sed command with -i option failing on Mac, but works on Linux

I've successfully used the following sed command to search/replace text in Linux:

sed -i 's/old_link/new_link/g' *

However, when I try it on my Mac OS X, I get:

"command c expects \ followed by text"

I thought my Mac runs a normal BASH shell. What's up?


According to @High Performance, this is due to Mac sed being of a different (BSD) flavor, so my question would therefore be how do I replicate this command in BSD sed?


Here is an actual example that causes this:

sed -i 's/hello/gbye/g' *


  • The -i option (alternatively, --in-place) means that you want files edited in-place, rather than streaming the change to a new place.

    Modifying a file in-place suggests a need for a backup file - and so a user-specified extension is expected after -i, but the parsing of the extension argument is handled differently under GNU sed & Mac (BSD) sed:

    So GNU & Mac will interpret this differently:

    sed -i 's/hello/bye/g' jkl.txt

    Portable solution

    To get a portable command, you can use this invocation, that works across both GNU sed and Mac (BSD) sed in Mac OS X Mavericks (v10.9, released June 2013) and above:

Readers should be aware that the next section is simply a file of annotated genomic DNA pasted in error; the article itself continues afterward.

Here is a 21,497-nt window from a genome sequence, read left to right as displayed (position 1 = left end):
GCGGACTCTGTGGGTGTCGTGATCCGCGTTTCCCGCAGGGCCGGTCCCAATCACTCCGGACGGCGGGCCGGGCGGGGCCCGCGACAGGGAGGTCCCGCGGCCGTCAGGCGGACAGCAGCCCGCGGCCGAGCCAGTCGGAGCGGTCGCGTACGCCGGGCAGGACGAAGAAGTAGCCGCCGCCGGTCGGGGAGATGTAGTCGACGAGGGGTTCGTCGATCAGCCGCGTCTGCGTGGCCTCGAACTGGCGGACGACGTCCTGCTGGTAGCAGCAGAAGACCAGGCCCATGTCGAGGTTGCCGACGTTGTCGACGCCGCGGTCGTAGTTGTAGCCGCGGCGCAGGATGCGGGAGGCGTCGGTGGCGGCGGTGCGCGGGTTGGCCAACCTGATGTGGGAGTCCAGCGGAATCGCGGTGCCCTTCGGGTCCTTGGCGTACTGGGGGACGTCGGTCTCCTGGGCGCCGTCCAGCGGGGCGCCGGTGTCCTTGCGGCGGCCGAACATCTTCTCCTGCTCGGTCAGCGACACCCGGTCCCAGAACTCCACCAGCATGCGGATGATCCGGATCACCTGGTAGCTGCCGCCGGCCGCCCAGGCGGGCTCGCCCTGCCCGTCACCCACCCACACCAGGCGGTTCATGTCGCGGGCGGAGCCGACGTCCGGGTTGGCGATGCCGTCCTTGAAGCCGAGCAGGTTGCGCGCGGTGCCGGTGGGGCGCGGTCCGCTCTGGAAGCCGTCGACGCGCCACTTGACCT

sed -i'' -e 's/hello/bye/g' jkl.txt

    Placing the extension immediately after the -i (eg -i'' or -i'.bak', without a space) is what GNU sed expects, and is now accepted by Mac (BSD) sed too, though it wasn't tolerated by earlier versions (eg with Mac OS X v10.6, a space was required after -i, eg -i '.bak').

    The -e parameter allows us to be explicit about where we're declaring the edit command.

    Until Mac OS was updated in 2013, there wasn't any portable command across GNU and Mac (BSD), as these variants also failed:

    When there wasn't a sed command working on all platforms, you could have tried using another command to achieve the same result, e.g. perl -i -pe's/old_link/new_link/g' *.